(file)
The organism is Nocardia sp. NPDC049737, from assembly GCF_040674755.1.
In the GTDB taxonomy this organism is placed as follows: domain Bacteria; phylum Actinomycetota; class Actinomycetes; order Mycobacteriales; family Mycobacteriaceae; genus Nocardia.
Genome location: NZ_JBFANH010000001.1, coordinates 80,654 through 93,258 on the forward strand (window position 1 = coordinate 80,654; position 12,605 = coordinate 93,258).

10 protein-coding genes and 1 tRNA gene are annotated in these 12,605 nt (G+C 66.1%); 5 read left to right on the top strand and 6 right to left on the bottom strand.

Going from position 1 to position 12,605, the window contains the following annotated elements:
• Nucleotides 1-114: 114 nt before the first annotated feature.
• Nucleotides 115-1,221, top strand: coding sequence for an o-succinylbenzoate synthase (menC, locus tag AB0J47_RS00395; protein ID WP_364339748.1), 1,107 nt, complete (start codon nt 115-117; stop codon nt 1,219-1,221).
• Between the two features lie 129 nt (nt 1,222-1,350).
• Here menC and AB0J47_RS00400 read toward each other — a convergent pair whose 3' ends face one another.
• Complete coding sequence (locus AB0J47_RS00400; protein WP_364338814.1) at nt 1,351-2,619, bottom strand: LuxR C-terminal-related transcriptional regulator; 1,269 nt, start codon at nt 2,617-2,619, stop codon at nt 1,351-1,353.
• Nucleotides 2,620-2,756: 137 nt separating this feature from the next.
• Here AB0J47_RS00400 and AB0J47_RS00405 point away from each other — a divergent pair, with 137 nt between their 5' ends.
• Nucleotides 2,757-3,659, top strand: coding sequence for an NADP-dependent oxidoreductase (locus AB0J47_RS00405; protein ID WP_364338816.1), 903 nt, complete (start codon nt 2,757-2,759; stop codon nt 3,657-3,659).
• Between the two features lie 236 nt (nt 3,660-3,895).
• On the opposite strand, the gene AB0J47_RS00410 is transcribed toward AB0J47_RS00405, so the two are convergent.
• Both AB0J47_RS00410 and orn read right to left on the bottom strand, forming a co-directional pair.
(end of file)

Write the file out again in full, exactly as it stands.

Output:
The organism is Nocardia sp. NPDC049737, from assembly GCF_040674755.1.
In the GTDB taxonomy this organism is placed as follows: domain Bacteria; phylum Actinomycetota; class Actinomycetes; order Mycobacteriales; family Mycobacteriaceae; genus Nocardia.
Genome location: NZ_JBFANH010000001.1, coordinates 80,654 through 93,258 on the forward strand (window position 1 = coordinate 80,654; position 12,605 = coordinate 93,258).

10 protein-coding genes and 1 tRNA gene are annotated in these 12,605 nt (G+C 66.1%); 5 read left to right on the top strand and 6 right to left on the bottom strand.

Going from position 1 to position 12,605, the window contains the following annotated elements:
• Nucleotides 1-114: 114 nt before the first annotated feature.
• Nucleotides 115-1,221, top strand: coding sequence for an o-succinylbenzoate synthase (menC, locus tag AB0J47_RS00395; protein ID WP_364339748.1), 1,107 nt, complete (start codon nt 115-117; stop codon nt 1,219-1,221).
• Between the two features lie 129 nt (nt 1,222-1,350).
• Here menC and AB0J47_RS00400 read toward each other — a convergent pair whose 3' ends face one another.
• Complete coding sequence (locus AB0J47_RS00400; protein WP_364338814.1) at nt 1,351-2,619, bottom strand: LuxR C-terminal-related transcriptional regulator; 1,269 nt, start codon at nt 2,617-2,619, stop codon at nt 1,351-1,353.
• Nucleotides 2,620-2,756: 137 nt separating this feature from the next.
• Here AB0J47_RS00400 and AB0J47_RS00405 point away from each other — a divergent pair, with 137 nt between their 5' ends.
• Nucleotides 2,757-3,659, top strand: coding sequence for an NADP-dependent oxidoreductase (locus AB0J47_RS00405; protein ID WP_364338816.1), 903 nt, complete (start codon nt 2,757-2,759; stop codon nt 3,657-3,659).
• Between the two features lie 236 nt (nt 3,660-3,895).
• On the opposite strand, the gene AB0J47_RS00410 is transcribed toward AB0J47_RS00405, so the two are convergent.
• Both AB0J47_RS00410 and orn read right to left on the bottom strand, forming a co-directional pair.